Trains Are Great, But RTD Sees A Future Denver Packed With Bus Rapid Transit - CPR News
Since voters approved a multi-billion dollar capital plan called FasTracks in 2004, the Regional Transportation District’s expansion efforts have been nearly all about trains — they’ve opened the four new rail lines since 2014, and there are plans for another next year.
Now though, the transit agency is exploring a new network that could have the speed of rail with much cheaper costs.
Yes, RTD is looking to get back on the bus.
Not just any old bus, though. RTD is putting the finishing touches on a study of busy arterial roads that are good candidates for bus rapid transit. Those lines would use rubber on pavement and have other premium characteristics that are more typical of rail. The most important are dedicated lanes so buses run independently of traffic and service as frequent as every five minutes.
The popular FlatironFlyer is a bus rapid transit-like route between Denver and Boulder. Separately, RTD is studying another route from Boulder to Longmont. Other cities, like Minneapolis, have launched their own fledgling bus rapid transit networks in recent years.
Perhaps most importantly, the idea is for these buses to appeal to people who aren’t currently riding. They’re designed in a way, said Brian Welch, RTD’s senior manager for planning technical services, that signals to riders that the lines are different.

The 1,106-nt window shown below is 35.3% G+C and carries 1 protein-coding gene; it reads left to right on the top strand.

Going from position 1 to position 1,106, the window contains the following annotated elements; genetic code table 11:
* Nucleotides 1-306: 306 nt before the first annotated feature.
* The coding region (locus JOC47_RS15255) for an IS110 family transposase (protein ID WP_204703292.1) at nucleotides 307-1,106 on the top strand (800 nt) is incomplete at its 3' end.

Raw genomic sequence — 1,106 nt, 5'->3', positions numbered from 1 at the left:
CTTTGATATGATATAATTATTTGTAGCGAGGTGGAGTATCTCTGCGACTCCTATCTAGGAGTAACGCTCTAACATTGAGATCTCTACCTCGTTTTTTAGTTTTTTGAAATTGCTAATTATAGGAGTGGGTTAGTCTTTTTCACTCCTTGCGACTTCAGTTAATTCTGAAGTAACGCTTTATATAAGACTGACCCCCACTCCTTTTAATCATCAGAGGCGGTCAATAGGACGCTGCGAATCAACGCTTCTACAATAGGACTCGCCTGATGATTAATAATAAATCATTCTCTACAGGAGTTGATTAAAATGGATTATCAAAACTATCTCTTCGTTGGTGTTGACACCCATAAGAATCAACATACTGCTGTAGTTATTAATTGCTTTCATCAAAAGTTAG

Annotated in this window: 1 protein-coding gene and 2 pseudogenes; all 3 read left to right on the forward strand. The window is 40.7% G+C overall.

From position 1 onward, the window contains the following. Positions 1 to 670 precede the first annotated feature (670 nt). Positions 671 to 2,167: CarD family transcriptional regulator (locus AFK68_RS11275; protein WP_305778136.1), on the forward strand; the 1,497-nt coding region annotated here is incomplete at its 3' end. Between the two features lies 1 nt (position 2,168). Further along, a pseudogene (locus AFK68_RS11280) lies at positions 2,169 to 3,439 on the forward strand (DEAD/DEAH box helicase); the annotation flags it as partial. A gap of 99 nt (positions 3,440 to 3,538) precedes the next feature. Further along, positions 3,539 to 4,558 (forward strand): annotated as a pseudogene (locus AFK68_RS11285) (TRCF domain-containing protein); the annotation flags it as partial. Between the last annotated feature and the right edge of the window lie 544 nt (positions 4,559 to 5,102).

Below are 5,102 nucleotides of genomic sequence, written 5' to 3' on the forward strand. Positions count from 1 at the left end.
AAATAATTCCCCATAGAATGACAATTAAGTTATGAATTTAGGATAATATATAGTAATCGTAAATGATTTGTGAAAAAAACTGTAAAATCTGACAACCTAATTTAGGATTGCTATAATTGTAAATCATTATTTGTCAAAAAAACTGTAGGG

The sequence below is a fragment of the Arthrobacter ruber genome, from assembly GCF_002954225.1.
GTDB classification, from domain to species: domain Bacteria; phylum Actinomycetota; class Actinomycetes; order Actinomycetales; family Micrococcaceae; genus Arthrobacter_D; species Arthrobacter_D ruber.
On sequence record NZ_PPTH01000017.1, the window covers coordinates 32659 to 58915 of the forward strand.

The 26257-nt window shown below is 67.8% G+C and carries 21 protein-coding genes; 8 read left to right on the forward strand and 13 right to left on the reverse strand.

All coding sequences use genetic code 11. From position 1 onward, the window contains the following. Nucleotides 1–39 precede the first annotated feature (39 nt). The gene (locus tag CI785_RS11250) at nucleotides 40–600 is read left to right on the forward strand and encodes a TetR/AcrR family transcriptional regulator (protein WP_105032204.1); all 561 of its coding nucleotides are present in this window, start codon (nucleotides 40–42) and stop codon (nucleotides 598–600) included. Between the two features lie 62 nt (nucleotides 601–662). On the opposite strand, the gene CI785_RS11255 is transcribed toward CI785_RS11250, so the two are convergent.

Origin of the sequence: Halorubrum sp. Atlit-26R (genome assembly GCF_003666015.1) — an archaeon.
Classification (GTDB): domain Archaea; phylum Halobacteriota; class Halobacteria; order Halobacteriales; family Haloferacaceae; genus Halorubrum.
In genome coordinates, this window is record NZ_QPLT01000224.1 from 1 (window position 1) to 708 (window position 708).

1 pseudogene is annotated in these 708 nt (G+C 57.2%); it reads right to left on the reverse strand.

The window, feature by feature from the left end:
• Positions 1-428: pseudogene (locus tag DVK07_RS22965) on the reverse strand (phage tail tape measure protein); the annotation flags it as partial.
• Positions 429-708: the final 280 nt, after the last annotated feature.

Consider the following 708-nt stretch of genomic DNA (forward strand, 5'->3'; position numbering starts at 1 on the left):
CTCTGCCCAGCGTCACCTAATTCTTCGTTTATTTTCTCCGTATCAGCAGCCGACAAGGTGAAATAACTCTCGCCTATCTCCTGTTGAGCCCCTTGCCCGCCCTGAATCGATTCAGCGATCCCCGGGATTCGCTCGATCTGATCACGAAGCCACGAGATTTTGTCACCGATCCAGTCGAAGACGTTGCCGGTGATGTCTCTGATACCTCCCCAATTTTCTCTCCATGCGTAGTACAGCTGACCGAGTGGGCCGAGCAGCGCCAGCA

“They can tell by the vehicle,” he said. “They can tell by the station. And they know that it's going to be frequent and reliable and fast.”
RTD sees faster buses as a way to move more people through dense corridors in a more cost-effective way than building trains, Welch said. Boosting ridership is a top concern for RTD, which is facing financial headwinds as it tries to simultaneously finish billions of dollars’ worth of unfinished train projects. But the plan could prove unpopular with the thousands of motorists who would likely be forced into fewer lanes — unless they decide to get on the bus.
The most suitable corridors are mostly in and around the urban core.
RTD’s feasibility study started with 30 or so corridors from Longmont in the north to Parker in the south. That’s since been winnowed down to eight: I-25 north of Denver, Park Avenue/38th Avenue, Speer Boulevard/Leetsdale Drive/Parker Road, Broadway/Lincoln Street, Colorado Boulevard, Alameda Avenue, Havana Street/Hampden Avenue, and Federal Boulevard.